The Sellout: How Three Decades of Wall Street Greed and Government Mismanagement Destroyed the Global Financial System
Taking Stock: What Has the Troubled Asset Relief Program Achieved?
A year and a half after the bankruptcy of Lehman Brothers and the near collapse of the global financial system that followed, the US Congress still has adopted no new rules to reregulate financial institutions. Well over three years have passed since the housing market began to unravel after an unprecedented boom fed by Wall Street speculation. Some financial firms borrowed more than forty times their capital at the height of speculation in 2006 and 2007 to invest in mortgage and other securities. Yet today, there are still no significantly higher capital requirements for them. There are no restraints on multimillion-dollar banker compensation, except on the executives of companies that took and have not yet paid back bailout funds from the Bush administration’s $700 billion Troubled Asset Relief Program (TARP). Most of the major firms, including Goldman Sachs and even struggling Citigroup, already have.
There are no adequate new restrictions on the private credit-rating agencies such as Moody’s, which doled out AAA ratings in increasing numbers even as mortgage securities became far more risky in 2006 and mortgage defaults started to rise. There are no new requirements to trade derivatives openly and transparently, and they are still being traded in obscurity. The value of these highly leveraged and typically volatile instruments was based on other more stable securities, such as treasury bonds, which enabled investment firms to take on more risky investments while avoiding regulatory restrictions. And there are no new regulations to protect consumers from credit card or mortgage fraud, despite rampant deception and abuse of homeowners.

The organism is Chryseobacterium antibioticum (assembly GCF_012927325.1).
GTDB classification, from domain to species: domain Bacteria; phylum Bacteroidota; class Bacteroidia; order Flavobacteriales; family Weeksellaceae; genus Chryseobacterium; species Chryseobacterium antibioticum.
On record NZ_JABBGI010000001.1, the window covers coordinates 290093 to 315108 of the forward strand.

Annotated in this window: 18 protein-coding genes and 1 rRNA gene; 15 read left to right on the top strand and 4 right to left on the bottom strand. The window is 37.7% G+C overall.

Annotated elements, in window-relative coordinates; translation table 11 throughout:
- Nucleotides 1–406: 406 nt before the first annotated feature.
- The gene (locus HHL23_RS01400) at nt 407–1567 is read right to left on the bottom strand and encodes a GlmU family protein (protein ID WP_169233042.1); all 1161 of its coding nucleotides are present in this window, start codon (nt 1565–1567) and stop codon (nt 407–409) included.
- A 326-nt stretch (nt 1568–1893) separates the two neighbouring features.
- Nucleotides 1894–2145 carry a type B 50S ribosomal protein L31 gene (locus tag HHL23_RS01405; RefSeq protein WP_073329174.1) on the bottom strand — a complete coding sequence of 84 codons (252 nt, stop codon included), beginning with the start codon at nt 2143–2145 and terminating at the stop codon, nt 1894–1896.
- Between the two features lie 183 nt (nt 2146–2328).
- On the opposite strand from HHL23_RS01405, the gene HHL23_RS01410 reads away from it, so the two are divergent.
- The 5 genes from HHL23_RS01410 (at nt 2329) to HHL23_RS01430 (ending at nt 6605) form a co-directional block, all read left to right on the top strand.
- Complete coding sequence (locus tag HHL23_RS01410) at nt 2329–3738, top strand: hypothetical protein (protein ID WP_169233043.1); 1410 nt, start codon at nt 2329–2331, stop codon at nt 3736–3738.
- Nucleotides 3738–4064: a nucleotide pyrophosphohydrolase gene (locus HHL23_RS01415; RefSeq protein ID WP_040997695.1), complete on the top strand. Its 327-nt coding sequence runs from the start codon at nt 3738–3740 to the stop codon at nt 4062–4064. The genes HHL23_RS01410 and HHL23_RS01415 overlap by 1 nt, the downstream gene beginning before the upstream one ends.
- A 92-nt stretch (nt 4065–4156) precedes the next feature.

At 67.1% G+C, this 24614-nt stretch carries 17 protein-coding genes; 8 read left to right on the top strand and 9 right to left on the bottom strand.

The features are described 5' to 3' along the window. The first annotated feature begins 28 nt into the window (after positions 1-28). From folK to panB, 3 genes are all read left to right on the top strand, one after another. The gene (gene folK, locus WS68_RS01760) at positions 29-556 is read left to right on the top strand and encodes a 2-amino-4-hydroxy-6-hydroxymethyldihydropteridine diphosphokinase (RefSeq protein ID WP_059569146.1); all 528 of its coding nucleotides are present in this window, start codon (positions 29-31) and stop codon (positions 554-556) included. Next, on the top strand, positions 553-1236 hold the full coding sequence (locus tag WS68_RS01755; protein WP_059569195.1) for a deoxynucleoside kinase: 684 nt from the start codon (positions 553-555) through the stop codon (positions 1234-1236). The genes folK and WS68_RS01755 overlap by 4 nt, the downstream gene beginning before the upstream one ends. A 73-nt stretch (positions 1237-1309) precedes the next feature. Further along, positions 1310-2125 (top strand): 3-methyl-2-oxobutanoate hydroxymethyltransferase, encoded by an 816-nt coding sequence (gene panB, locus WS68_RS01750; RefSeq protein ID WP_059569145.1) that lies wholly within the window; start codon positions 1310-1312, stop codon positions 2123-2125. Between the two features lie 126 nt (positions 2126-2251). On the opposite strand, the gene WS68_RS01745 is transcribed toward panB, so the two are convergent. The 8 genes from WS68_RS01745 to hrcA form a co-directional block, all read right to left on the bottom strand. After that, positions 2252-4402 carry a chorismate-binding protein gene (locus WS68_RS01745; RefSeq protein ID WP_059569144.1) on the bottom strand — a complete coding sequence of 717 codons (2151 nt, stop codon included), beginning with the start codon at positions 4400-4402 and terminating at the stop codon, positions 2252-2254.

Meantime, financial institutions are thriving again. After many posted large losses in 2008, the banking firms earned record profits in 2009, and are set to pay as much as $145 billion in bonuses to their employees. The rest of the American economy is largely suffering. A congressional oversight panel headed by Harvard Law School professor Elizabeth Warren reported in December that lending to businesses and consumers by major banks was down from the previous year, especially by the twenty banks that received the biggest bailouts. The unemployment rate hovers around 10 percent. When those who have given up looking for jobs or are taking temporary jobs are included, about one in six Americans who want to work full-time cannot do so. Household incomes are suffering in general and because of high levels of debt, few experts see a strong economic recovery in the making. Three years after housing prices fell by an average of one third, they are still not rising. As a result of the recession the federal deficit keeps increasing as tax receipts flounder, preventing the federal government from introducing programs to rebuild infrastructure, improve education, and provide health care for all Americans.
This is exclusive content for subscribers only.
Try two months of unlimited access to The New York Review for just $1 a month.
Continue reading this article, and thousands more from our complete 55+ year archive, for the low introductory rate of just $1 a month.